The pages of history and fiction are populated by the labors, sacrifices, and heroic deeds of countless men and women who were rewarded in a variety of ways, ranging from material prosperity to requited love, glorious victory in battle, and even immortality. The Bible is likewise adorned with references to reward, from God telling Abram that He would be his “exceeding great reward,”1 to Jesus’ descriptions in His Sermon on the Mount of the spectrum of rewards that His followers could expect.2
“Reward” in most cases refers to either payment for services rendered, or payback for wrongs or grievances.3 God’s justice is often affirmed in Scripture by His faithfulness to reward everyone according to their works.4
Since believers are said to be joint heirs with Christ,5 I find the rewards attributed to Him to be of particular interest. In Hebrews 12:26 it says that “for the joy set before him [Jesus] endured the cross,” and we read something similar in Isaiah 53:117: “When he sees all that is accomplished by his anguish, he will be satisfied.”
Jesus used the pains of labor imagery in John 16:21, when preparing His disciples for His coming death, and Paul cosmically extended the metaphor: “We know that the whole creation groans and suffers the pains of childbirth together until now. And not only this, but also we ourselves, having the first fruits of the Spirit, even we ourselves groan within ourselves, waiting eagerly for our adoption as sons, the redemption of our body.”8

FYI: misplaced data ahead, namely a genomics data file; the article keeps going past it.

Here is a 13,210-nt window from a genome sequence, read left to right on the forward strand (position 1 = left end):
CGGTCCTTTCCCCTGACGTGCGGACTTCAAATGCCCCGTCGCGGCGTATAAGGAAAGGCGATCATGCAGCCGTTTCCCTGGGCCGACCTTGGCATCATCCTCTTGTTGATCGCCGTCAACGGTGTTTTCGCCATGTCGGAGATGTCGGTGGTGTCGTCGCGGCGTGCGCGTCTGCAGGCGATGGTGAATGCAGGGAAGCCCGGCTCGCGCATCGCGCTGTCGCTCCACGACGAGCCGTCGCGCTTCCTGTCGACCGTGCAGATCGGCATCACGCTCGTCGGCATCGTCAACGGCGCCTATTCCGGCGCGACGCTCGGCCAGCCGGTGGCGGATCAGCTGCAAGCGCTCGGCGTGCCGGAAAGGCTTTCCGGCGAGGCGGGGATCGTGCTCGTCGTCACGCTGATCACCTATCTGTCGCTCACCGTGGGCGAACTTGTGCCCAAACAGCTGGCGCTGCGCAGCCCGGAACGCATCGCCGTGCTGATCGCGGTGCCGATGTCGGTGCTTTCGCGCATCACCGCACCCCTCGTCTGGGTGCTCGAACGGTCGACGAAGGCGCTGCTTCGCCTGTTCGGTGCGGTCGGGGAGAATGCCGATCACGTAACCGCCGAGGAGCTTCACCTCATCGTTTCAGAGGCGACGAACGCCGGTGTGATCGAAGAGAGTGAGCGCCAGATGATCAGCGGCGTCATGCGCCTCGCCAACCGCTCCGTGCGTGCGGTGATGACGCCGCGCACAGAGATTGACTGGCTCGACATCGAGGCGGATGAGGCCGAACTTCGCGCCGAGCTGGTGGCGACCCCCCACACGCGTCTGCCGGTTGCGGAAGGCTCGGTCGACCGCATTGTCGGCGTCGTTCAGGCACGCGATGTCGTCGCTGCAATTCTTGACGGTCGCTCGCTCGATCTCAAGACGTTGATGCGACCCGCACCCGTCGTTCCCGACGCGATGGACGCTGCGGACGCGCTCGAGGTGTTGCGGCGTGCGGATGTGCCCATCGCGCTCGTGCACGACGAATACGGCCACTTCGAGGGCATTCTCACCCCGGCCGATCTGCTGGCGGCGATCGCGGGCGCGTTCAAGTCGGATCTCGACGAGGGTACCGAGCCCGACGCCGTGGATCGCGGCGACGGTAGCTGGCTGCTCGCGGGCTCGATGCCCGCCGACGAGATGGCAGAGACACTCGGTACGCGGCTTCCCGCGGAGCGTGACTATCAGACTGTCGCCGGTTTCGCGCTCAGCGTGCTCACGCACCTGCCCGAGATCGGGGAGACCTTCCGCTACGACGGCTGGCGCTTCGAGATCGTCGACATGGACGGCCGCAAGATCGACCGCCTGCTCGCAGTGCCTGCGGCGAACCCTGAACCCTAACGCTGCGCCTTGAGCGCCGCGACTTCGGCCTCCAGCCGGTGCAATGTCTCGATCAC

As the marvels of modern medicine can enable expectant parents to view an ultrasound image of their unborn baby and anticipate the new life that is developing, so we can peer into God’s Word and contemplate, “like puzzling reflections in a mirror,”9 the joy that will be ours when the labors of all believers come to fruition.10 On that day, we will enter into the joy of our Lord11 and join His celebration—like parents are overcome with wonder, relief, and ecstatic thankfulness when they finally hold in their arms the new life they helped create.